We shoulda known better; some of the stuff we got to see only recentlyemerged from the developmental shops of the manufacturers who debuted thoseitems at prior AEA events. Some we’d seen before and saw again with a few newspins on the tachometer; some came in with no prior warning. So it goes; like wesaid — we shoulda known better.
There’s no keeping the aviation community down.
Radar Ways: Data Delivery Expands Weather And TrafficOptions
All You Need To See From AirCell, Garmin, Honeywell AndOthers
It’s been a bit longer coming than the first two developers promised orwanted, but the pipeline is open and the data flowing for in-cockpit imagerysystems from Garmin and Honeywell, the two FAA contract holders for the FlightInformation System and the Traffic Information Service the agency unveiled threeyears ago. Enlisting these new data receivers in the MFD revolution brings newcapabilities to light-plane cockpits unimagined before the FAA’s actions.
Live weather images from ground- and space-based sources gives thesmall-plane pilot a virtual radar system; add a data link-capable Mode Stransponder and you get a virtual air-traffic radar system, as well — completewith traffic and resolution alerts from Garmin’s system. Not new, you say? Heardit before, you think?
Well, yes and no; what you heard and saw before largely came from word ofsystem development. AEA brought word from Garmin that it’s now shipping theGDL49 transceiver box needed to make the FIS accessible on the company’s 400-and 500-series display-based navigators. The GDL49 received its FAA approvals afew days before AEA and shipping started almost immediately; the new Mode Stransponder needed for TIS should start shipping within weeks, marking anothertransition from promise to reality. Thanks to the partnership between Garmin (www.garmin.com)and Echo Flight’s (www.echoflight.com) Orbcomm-satellite-based FIS, any GDL49user gets instant continental coverage – upon request, for the Doppler images;text-based weather information comes free, the pictures by subscription.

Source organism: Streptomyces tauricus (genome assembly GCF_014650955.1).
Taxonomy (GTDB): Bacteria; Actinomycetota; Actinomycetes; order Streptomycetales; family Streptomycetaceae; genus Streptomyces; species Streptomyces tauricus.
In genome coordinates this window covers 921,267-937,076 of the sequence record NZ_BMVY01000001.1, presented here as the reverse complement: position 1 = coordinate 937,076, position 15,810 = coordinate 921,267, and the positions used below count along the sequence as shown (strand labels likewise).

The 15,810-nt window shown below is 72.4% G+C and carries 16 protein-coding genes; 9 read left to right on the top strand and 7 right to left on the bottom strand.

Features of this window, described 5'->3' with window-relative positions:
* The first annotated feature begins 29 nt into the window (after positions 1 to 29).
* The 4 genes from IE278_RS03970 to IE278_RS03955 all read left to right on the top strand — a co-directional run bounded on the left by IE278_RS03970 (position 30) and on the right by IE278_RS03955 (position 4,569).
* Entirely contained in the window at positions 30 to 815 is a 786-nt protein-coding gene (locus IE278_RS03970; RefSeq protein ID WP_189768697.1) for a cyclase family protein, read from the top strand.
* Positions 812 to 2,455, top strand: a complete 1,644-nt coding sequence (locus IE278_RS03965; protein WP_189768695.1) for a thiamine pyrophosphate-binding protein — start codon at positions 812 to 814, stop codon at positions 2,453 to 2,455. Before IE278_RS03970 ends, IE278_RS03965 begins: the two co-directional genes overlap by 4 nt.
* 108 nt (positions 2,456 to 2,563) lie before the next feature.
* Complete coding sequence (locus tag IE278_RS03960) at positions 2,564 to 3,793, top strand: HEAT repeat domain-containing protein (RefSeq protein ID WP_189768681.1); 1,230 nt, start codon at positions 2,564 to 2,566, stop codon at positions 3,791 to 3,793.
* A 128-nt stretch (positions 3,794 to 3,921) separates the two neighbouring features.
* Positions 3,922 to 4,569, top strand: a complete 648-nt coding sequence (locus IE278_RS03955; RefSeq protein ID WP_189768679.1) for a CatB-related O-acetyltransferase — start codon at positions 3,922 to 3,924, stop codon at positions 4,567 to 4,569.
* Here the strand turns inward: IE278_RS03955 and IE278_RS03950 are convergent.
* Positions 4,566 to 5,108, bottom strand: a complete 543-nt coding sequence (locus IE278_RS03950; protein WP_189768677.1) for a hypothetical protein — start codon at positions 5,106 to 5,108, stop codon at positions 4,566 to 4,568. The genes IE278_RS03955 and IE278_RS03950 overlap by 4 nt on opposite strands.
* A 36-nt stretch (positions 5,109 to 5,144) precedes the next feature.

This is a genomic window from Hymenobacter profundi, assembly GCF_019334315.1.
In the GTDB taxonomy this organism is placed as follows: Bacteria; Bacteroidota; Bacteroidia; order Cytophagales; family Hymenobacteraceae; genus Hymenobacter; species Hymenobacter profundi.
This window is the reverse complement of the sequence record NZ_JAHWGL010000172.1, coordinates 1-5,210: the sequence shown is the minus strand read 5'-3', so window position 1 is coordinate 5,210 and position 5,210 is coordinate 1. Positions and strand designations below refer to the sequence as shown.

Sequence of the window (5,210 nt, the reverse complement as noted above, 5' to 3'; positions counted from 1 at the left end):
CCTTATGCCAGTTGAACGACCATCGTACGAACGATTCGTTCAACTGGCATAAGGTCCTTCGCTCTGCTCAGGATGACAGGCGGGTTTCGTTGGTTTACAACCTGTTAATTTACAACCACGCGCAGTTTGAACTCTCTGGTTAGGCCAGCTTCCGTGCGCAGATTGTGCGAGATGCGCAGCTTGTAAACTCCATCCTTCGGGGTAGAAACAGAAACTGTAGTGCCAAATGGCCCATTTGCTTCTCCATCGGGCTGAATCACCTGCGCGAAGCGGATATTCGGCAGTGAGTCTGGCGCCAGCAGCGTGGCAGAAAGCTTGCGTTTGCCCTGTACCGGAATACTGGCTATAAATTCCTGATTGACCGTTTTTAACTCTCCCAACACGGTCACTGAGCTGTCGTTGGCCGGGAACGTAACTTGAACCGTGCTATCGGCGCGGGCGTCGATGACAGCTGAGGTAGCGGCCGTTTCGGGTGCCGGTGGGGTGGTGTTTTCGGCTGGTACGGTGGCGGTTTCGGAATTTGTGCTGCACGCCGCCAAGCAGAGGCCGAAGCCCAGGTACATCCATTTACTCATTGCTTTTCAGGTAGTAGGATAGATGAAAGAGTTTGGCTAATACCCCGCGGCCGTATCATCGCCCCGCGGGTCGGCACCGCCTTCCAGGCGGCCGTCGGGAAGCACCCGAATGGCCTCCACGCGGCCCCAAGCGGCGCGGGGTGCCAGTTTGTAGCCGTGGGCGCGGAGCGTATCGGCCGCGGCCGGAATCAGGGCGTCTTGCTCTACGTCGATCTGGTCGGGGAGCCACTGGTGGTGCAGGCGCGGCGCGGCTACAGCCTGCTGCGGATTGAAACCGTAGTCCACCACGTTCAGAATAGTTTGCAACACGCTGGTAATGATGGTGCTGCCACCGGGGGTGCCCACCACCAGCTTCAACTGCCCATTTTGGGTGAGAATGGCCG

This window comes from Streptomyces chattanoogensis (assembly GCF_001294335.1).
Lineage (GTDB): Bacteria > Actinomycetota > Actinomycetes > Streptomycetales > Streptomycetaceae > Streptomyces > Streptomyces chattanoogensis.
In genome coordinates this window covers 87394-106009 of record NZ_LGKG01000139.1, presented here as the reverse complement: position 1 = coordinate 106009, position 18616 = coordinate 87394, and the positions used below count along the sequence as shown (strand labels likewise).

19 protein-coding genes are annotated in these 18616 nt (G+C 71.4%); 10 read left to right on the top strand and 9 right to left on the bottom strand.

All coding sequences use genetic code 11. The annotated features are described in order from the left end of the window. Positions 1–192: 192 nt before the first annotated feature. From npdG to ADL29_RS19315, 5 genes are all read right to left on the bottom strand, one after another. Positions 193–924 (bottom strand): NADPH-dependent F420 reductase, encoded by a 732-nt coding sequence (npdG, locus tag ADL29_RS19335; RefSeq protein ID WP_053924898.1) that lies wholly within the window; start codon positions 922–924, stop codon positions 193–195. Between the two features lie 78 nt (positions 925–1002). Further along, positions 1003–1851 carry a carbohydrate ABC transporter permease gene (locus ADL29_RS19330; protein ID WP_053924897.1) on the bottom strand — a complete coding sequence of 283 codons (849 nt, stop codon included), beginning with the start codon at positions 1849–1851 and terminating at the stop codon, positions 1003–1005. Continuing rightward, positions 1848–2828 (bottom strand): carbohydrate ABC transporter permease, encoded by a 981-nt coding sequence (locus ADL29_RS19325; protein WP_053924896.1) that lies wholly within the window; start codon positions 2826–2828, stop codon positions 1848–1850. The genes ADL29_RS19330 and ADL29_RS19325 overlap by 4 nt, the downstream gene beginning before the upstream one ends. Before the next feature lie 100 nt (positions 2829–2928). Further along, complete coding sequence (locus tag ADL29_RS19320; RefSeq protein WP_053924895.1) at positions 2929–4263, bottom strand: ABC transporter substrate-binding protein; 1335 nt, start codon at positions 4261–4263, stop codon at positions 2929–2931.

Across an aisle at another booth, Honeywell (www.bendix-king.com) staffshowed off the coverage map for its up-and-running Wing Man service and withinthe next few months the 200 ground stations on the original plan will be up andrunning; by year’s end, coverage should extend to about 70 percent of thecontinent when users fly above 10,000 msl. At 5,000 msl, coverage will still beabout 60 percent. And those numbers will improve, ultimately giving userscomplete coverage with a continuous stream of subscription-service-availableradar images and free-to-see text weather.
And these guys are only the beginning of a race that only now actuallybegins. Avidyne (www.avidyne.com) unveiled its new DX50 data link transceiver;AirCell (www.aircell.com) showed off the new interface under development toallow the UPS AT MX-20 MFD to display images downloaded via the AirCell phonenetwork to its in-flight receivers; Satellink Technologies’ Merlin system (www.merlinwx.com)is nearly ready for prime time, thanks to its continuous data feed frombroadcast geosynchronous satellites — including graphic TFR depiction; EchoFlight, a pioneer and early embracer of data link services, showed off its lineof portable MFDs and panel-mount options for its services; Sandel (www.sandel.com)showed off its TSO’d ST3400 TAWS/RMI all-in-one box hardware.
A host of other companies are racing to enter the in-flight information racewith products that add horsepower to an already hot race. As one Honeywell staffmember put it, “After all this time, we’re finally at the starting line andcompetition is going to keep making this stuff better, faster and morediverse.”
Perhaps the most-talked about debut came from WSI, which with the purchase ofPilot Weather Advisories promises to deliver all the detail of the WSI computerterminals familiar to many FBO users through a continuous-feed service likeHoneywell’s via a full-continental, on-the-ground coverage satellite-basedsystem comparable to Garmin and Avidyne’s no-shipping DX-50 respond-reply datalink transceiver and Satellink Technologies Merlin hardware.